In February 2012 it will have been my first year having worked fulltime in the world of UX. I graduated from City University London in January 2011 and then started work shortly after in February.
I frequently question I get asked by my peers inside UX and outside socially is how I seemed to get rather lucky in getting my first job so quickly after finishing the masters degree.
Well the truth is I started looking for UX jobs in the summer of 2007 and it took 4 years of graft to break through. The purpose of this article is to help others to not take so long in getting into the UX profession.
If your thinking 4 years is quite sometime to get a job I should let you know that two of those were working for a fairly large and hefty IT company on the grad scheme. I soon realised that their scheme was not for me and that there wasn’t going to be many UX opportunities. So at the time I went through many changes of heart with my employer considering to see through the grad scheme or leave in advance. In the end I did a bit of both. So in January 2009 most of the people I was working with, knew that in September I would be leaving the company to go do a masters.
But why had it come to quitting a reasonably paid grad scheme salary with a pension to go live the life of a student again? Well every employer or recruitment consultant I spoke to couldn’t offer me any opportunity. The common responses were lack of experience and portfolio.
All very true feedback because my under graduate degree was based on Computer Science and what most User Experience employers actually wanted was graphical designers, not computer scientists. So the Masters degree was the only course of action for me. It was purely a means to an end to get a job and the course at City University was my preferred choice over UCL. The major reason being that City University offered an industrial placement as part of the course, and so in my mind this was the best way to get around the lack of commercial experience in job interviews.
I knew that I would have to get a placement from somewhere. This for me was the most important part of my master’s degree because without it, it had the potential in my opinion to make my master’s experience next to worthless. So throughout my masters degree I was hooked to job boards and was constantly making applications when any suitable opportunity arose.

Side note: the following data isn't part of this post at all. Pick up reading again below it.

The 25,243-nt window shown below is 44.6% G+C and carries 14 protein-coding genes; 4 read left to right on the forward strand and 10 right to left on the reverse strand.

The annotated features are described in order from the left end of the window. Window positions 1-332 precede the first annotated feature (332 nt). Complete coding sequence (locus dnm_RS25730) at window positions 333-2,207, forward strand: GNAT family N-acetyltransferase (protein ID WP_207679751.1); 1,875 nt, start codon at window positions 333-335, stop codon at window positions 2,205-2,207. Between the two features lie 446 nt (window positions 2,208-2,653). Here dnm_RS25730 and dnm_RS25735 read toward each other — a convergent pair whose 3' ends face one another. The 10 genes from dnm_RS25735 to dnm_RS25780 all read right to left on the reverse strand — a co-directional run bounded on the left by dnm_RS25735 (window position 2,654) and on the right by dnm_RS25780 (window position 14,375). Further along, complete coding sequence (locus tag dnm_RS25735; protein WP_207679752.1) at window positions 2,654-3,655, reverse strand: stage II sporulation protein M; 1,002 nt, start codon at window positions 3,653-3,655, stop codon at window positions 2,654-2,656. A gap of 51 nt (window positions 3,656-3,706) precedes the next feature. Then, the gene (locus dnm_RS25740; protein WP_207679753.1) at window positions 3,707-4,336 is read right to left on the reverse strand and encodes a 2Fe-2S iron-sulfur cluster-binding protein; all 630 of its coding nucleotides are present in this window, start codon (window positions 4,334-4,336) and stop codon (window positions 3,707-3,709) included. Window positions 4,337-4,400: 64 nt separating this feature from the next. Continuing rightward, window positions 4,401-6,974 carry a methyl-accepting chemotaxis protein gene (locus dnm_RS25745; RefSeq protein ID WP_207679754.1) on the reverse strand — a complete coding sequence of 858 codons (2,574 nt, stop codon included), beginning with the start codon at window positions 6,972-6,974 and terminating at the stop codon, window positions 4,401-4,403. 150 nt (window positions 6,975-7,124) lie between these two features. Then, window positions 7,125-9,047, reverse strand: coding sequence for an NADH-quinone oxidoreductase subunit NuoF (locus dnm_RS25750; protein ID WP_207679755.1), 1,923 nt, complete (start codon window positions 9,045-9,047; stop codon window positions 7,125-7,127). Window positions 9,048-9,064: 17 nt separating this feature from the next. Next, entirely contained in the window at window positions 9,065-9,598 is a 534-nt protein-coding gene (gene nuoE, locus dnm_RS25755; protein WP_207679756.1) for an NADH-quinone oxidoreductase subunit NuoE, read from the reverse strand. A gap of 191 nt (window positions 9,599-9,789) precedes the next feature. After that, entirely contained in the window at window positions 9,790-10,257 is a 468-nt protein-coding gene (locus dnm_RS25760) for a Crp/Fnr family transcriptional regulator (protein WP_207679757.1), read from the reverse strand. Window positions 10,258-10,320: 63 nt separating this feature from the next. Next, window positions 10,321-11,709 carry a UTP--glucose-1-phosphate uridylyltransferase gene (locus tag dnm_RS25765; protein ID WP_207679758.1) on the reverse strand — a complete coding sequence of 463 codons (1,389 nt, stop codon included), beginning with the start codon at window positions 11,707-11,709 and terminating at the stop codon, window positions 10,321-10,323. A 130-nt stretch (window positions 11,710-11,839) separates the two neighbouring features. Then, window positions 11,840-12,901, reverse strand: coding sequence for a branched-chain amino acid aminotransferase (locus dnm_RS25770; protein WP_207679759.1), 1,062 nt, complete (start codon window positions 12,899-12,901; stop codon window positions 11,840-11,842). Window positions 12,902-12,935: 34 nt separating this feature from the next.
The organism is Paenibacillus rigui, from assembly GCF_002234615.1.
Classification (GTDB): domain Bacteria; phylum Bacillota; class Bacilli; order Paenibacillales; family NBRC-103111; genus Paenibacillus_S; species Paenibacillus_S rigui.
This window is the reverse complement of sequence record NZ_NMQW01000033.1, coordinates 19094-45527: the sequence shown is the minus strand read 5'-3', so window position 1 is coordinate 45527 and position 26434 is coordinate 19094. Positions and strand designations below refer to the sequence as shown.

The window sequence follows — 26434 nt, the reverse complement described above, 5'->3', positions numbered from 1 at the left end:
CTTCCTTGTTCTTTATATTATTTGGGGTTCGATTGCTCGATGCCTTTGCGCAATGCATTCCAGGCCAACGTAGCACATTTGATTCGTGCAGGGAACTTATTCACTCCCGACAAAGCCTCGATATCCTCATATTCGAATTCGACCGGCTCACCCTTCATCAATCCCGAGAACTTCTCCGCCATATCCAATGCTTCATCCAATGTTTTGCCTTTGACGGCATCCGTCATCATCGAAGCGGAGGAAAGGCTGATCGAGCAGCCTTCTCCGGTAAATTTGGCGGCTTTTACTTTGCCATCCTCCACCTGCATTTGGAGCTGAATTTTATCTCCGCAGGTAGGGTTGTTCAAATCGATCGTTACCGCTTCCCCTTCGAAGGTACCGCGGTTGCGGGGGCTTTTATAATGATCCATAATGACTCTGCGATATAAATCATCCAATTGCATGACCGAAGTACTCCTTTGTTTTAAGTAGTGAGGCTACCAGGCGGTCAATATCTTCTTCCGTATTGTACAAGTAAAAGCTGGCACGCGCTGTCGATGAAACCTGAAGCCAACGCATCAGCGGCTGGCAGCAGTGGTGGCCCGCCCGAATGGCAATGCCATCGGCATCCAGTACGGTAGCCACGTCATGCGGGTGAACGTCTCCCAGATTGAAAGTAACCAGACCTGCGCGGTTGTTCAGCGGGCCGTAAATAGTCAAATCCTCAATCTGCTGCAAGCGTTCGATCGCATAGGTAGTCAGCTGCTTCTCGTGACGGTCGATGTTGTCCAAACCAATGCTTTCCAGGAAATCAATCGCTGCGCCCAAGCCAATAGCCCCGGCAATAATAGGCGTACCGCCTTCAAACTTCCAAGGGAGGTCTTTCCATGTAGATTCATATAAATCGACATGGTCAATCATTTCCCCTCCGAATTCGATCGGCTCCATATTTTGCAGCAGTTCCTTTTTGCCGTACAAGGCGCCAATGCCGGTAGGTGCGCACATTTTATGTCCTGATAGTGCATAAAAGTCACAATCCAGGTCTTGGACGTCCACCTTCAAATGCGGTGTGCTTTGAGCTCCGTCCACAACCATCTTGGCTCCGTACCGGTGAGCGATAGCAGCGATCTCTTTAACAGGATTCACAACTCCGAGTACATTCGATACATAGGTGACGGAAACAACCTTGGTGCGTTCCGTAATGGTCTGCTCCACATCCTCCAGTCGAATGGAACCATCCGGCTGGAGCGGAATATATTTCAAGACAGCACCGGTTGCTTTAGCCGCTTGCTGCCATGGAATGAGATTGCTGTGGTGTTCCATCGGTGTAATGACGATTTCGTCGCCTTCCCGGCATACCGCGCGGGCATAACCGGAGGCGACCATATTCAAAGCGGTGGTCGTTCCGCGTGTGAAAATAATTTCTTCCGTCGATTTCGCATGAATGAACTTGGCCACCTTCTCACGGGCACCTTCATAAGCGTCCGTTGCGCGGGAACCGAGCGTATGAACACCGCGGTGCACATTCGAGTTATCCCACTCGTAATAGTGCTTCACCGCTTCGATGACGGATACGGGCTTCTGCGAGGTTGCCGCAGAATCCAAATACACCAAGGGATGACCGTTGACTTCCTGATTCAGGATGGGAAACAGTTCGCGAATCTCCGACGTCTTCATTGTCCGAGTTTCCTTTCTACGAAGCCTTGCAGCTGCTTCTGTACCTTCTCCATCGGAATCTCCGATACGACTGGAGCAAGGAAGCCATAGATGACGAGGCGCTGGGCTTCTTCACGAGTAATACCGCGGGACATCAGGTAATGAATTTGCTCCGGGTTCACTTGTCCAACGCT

This in itself was not always a positive experience. I found that many companies and recruitment consultants would simply ignore applications I would make to them. I can tell you that as a result I don’t speak to highly of a lot of agencies and recruiters because of this. Its not a good feeling to be “ignored” or have a recruiter not be able to find your application.
Of course City University had some commercial contacts of their own and these proved to be more productive when getting to the interview stage, and I remember getting to a period of several interviews during a week. I have to say it was a great experience. I got to meet a lot of employers and practice interviews, and each time I gained a little more experience in answering questions and perfecting some of my answers to some of the more frequently asked questions.
It also meant I could interview the interviewer; one clear memory I had was of a company who really failed to impress me at an interview. This was a fairly well known online travel booking company who decided that they would simply give me a “good grilling” from the start. It wasn’t perhaps the best interviewing technique I’ve ever come across and I had decided that even if they had offered me a placement I would not accept it. I mainly came away thinking, “wow! I put in a lot of effort to sell myself and they really failed to sell themselves to me”
I remained strong however and kept looking for that breakthrough.
I had several interviews during the summer of 2010 all of which ended in disappointment. In one case an international business and technology consulting firm employing over 1000 staff world wide could not write an accurate job advertisement and ended up wasting my time attending three of their interviews.
My story does of course come good in the end and just at the right time too. I eventually had two job offers in January 2011. It had showed that my persistence had paid off. I was still attending job interviews during the hand in week of my final masters project. I have to tell you having two job offers was a great feeling and I was even able to get one of the companies to increase their original offer, ooooooh that felt good at the time.
I was weighing up two very different agencies, one specialising in User Experience Research and the other who specalised in User experience Design and Build. I was torn between one who paid significantly more money and the other who was going to offer me a better fit for what I wanted to do. One of the contributing factors to getting into this situation was that I had a little commercial exposure having sorted out a work placement as part of my masters during the previous summer. This counted in my favor with both potential employers.
In the end I took the money. It was a wise decision, because it would have been a problem with the other agency. So in the end I went with the User Experience Research agency.
I’ll sign off now but things soon changed in my UX career around October 2011.